• ‘Quick-lists’ or preset orders – e.g. ‘Metoprolol CR 47.5mg tablets; dose: 1 tablet daily in the morning at 8:00am’.  These quick-lists significantly reduce the time required to prescribe, while also providing guidance on the usual dose-range of the medication.
    Example of 'Quick-lists'
  • Allowing on-call doctors to prescribe from anywhere in the hospital rather than having to walk the considerable distance to the wards to prescribe a patient’s medication or fluids after hours.
  • Tailoring the ‘decision support’ to the minimum safe amounts so doctors are not plagued by screen after screen of warnings that are not relevant to the current situation.  This has been one of the consistent criticisms of electronic prescribing implementations throughout the literature. 
    ePA application screenshot

Wins for the Nurses

  • An interface between the electronic prescribing system and the pharmacy, removing the need for nursing staff to fax all pages of the medication chart to pharmacy each time a medicine is changed, or something needs to be dispensed as it is not available in the Pyxis machine.
  • Nurses with ePA and PyxisUseful information from reference sources such as 'Notes on Injectable Drugs' so nursing staff don’t need to locate and look up the paper reference book for each administration
  • Implementing a 42” LED TV screen on each ward that displays each patient on the ward along with any doses of medication that are due.  This removes the age-old problem where a doctor prescribes a new medication but does not communicate this, and the nurse only realises many hours later.
  • Ensuring all of the computer applications nurses need to access throughout the day are available on the mobile 'Computers on Wheels' (COWs) – in particular the nursing acuity system where they record their patient updates for handover.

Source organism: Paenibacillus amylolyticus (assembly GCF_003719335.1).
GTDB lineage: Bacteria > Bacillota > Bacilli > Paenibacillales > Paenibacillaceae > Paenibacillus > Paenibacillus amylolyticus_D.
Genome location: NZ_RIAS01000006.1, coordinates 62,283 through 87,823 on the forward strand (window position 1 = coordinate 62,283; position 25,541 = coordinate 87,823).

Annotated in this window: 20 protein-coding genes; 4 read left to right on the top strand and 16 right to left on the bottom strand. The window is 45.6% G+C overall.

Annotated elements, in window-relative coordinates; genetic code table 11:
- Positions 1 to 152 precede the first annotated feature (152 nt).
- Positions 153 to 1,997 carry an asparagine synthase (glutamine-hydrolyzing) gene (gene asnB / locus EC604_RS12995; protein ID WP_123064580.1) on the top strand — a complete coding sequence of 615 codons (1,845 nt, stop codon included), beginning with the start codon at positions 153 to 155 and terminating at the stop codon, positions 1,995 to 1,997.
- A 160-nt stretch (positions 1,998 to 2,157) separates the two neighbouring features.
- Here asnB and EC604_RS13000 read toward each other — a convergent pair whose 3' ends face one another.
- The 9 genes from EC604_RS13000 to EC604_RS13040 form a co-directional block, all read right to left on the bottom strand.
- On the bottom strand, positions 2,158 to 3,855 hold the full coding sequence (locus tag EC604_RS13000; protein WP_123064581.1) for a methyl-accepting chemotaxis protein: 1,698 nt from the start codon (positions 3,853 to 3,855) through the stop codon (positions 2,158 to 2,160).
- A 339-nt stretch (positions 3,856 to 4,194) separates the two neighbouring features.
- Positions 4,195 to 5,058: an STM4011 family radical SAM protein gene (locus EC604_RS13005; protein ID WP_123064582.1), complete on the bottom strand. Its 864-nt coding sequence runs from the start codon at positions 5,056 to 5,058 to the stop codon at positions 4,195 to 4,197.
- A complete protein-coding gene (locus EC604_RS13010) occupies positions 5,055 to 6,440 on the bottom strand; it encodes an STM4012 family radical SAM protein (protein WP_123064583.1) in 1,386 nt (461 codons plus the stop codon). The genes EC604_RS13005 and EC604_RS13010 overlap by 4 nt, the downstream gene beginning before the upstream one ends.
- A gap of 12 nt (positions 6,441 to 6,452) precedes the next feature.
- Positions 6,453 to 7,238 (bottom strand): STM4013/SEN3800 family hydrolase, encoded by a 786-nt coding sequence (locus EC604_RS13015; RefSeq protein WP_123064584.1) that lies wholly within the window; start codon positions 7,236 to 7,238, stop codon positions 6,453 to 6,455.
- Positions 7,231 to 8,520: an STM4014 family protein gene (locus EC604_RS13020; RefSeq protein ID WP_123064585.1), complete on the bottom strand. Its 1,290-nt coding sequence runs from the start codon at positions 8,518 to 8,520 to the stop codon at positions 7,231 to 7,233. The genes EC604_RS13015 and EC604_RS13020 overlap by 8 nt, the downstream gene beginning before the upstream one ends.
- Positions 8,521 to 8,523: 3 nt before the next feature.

Wins for the Pharmacy

  • An interface developed in-house that alerts the dispensary when medications are prescribed, changed or ceased, and that allows nursing staff to electronically request a medication when it is not stocked in the Pyxis machine. This significantly reduces duplication of work in the pharmacy as well as resulting in a large reduction in the number of phone calls related to the supply of medication.
  • Configuring the electronic prescribing system to automatically add many of the standard annotations to the medicine chart that are currently hand-written by clinical pharmacists – e.g. ‘Take with food’, or ‘Do not crush’.  As they are also added as soon as the medicine is prescribed, the warning / advice is available immediately as opposed to when the pharmacist next sees the chart.
    Example of ePA alert
  • The ability for clinical pharmacists to instantly see which medications have changed, thereby removing the requirement for them to physically review every patient’s medicine chart every day.
  • The ability for pharmacy staff to view what has been prescribed and administered in the dispensary when they are clinically reviewing medicine charts for profiling and validation onto the Pyxis system.